Runcato / Copal, Palo Santo

Runcato is a small Peruvian company who provide ethnic/multicultural arts and crafts, essential oils and a couple of incenses from the Amazonian rainforest and the Andean highlands of Peru. The company radiates with the spirit of ecological sustainability and the holistic earth-based spirituality that gave birth to it. In the United States this tends to be represented under shamanism and sold by companies with such an affinity, in fact you can not only purchase these incenses through Runcato’s main site, but also through sellers in the Amazon marketplace.

The Copal and Palo Santo incenses come in two forms, sticks and cones, these reviews are for the stick versions that the company provided samples of. These could be considered premium incenses of a sort, they’re created with a clean and natural mix of ingredients, with very thick sticks that burn for quite a while. Runcato’s Copal is actually one of the few stick Copal incenses you will find on the market. Copal varies widely in scent and style, so it must be stated that the copal in this incense is from the Amazonian rain forest and will differ slightly in scent from copal found in different geographic regions. Those who have sampled Fred Soll’s Copal incenses will know that there can be problems with using this resin in stick form, as the sheer stickiness of the resin can cause it to stick fast to its packaging. Runcato have sidestepped this problem by grounding the resin in a wood base, a style similar to a particular Shroff line (such as their Patchouli) where the main ingredient is mixed with a wood scent similar to the aftermath in a wood shop. The balance between base and the resin is nicely achieved, although obviously this will not be the same thing as copal resin on charcoal. The mix of the two main scents creates a cooling scent that isn’t overtly complex, but the combination does have a slight creamy note, not to mention a strong forest scent with a clarity and power that would make this good for clearing space. If you love the resin, this incense is well worth checking out.

The Palo Santo incense is similarly constructed, however this time the main ingredient is a wood itself rather than a resin and as such the combination of the two pushes this over into a much drier space. The wood base seems to be very similar to the one grounding the copal incense, with a wood powder scent that reminds me of a woodshop after a saw has been active for a while. Given that the Palo Santo is so much closer to the scent of the base, the individuality of the wood’s scent is a little more buried, but having sampled Palo Santo in other incenses, the main scent, which is unique and spicy in a way that’s difficult to capture in words, can definitely be sensed with little difficulty, which tells me that the main ingredient hasn’t been overdiluted by the base. And really if you’ve never tried Palo Santo at all, it’s worth checking out as it has a character and uniqueness that can’t really be compared to anything else.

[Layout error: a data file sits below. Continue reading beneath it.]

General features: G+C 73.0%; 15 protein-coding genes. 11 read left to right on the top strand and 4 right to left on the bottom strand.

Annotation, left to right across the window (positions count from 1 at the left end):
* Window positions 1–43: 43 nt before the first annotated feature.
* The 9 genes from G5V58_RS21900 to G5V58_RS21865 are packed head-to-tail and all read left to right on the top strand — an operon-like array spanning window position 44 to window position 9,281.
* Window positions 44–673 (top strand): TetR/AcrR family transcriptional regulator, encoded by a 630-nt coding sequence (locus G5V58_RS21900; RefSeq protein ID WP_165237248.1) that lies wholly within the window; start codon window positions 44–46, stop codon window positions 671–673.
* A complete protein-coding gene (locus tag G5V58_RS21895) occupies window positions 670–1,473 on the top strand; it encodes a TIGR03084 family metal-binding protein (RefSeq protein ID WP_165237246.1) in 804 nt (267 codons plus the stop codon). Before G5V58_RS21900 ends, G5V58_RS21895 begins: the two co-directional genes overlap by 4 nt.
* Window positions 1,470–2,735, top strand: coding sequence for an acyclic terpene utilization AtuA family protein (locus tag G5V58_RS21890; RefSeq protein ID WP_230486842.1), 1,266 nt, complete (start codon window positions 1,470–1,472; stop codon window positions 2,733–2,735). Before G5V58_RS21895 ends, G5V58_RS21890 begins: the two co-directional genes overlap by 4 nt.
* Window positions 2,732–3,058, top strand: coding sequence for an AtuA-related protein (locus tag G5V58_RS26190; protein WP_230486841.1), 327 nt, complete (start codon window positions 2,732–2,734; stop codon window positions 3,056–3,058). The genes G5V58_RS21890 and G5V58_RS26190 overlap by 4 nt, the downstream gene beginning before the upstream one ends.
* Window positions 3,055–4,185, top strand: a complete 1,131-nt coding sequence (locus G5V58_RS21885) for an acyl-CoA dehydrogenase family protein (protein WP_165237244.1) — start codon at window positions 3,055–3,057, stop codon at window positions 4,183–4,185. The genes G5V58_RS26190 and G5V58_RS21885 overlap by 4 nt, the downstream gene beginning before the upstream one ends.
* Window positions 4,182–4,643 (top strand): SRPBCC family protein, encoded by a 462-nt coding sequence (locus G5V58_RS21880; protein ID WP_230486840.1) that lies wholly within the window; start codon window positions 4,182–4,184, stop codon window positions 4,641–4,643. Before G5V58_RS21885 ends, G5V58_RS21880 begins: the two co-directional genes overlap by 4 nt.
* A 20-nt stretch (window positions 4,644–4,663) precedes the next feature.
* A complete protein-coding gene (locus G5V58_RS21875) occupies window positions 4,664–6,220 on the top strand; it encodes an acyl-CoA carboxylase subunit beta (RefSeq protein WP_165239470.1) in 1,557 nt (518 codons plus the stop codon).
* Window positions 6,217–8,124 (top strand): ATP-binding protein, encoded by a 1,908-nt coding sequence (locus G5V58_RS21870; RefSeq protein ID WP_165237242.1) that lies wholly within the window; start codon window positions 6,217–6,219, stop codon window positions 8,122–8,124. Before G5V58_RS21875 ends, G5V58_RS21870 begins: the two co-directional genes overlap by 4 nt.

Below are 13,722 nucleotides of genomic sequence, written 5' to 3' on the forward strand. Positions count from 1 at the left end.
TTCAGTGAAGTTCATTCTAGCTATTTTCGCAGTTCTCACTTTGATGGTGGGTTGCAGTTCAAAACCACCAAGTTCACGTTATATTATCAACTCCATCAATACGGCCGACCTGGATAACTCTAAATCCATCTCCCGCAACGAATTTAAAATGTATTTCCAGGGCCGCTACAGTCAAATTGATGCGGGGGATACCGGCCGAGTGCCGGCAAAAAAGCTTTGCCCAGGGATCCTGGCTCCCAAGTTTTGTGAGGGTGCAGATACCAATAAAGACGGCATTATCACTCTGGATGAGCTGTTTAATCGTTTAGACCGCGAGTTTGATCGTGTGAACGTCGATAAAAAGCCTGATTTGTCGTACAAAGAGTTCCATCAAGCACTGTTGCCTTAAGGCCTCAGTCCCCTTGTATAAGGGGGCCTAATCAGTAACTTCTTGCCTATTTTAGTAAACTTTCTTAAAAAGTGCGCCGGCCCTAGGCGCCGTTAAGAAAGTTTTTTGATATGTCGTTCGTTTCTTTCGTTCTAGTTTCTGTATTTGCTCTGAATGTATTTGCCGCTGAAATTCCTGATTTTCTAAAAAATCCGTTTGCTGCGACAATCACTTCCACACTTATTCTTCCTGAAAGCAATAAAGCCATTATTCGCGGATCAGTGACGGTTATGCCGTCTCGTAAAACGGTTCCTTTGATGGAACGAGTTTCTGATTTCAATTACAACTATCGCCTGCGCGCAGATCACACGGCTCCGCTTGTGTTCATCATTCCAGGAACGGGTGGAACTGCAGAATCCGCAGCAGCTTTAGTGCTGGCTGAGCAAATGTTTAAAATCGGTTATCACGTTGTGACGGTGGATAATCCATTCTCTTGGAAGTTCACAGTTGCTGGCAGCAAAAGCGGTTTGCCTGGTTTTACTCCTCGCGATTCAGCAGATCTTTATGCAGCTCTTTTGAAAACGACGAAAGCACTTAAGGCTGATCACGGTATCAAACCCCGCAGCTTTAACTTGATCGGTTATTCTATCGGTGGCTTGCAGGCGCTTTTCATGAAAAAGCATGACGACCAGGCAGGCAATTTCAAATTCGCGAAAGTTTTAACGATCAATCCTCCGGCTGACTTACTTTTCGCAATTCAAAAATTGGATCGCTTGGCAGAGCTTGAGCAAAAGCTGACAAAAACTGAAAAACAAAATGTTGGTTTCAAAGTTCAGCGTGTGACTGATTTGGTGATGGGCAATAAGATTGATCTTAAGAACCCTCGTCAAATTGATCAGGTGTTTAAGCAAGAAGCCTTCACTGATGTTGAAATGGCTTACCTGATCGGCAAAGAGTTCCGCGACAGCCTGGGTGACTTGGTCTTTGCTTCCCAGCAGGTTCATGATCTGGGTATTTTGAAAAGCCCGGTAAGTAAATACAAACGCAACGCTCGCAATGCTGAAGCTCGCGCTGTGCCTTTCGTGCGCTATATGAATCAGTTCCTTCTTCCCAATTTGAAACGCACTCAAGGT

Given that so much world incense comes from very familiar corners of the world, it’s good to have a couple entries from South America that bring forth the aura and sense of place in a way that is so respectful of its indigenous cultures and I can imagine anyone trying both of these will find them to come with a strong sense of personality and clarity.

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Shoyeido – Nijo, Shirakawa, Genroku, Muromachi, Tenpyo

Nijo on first impressions is a heavily perfumed sandalwood stick, on first light I get a strong floral top note of jasmine and wisteria, with a mid note of fruit (maybe apricot or green grapes?) and a slight hint of vanilla amber and talcum.

Shirakawa is a stick with a rich, full bodied scent of vanilla and amber, with a hint of floral and dry sandalwood in the background. There is also a tiny base note of talc hiding out in the burn.

Genroku is quite diffrent from the first two, in that it has no overt perfumes or oils that I can tell, and insteads seems to be composed of a blend of aloeswood, with a top note of cambodian or vietnamese aloeswood and a base note of sweet agarwood.

Muromachi seemed to have a sweet spiced scent to it, with a blend of agar and dry sandal at the base.

Tenpyo is straight vietnamese agarwood, with the rich resiny aroma associated with such.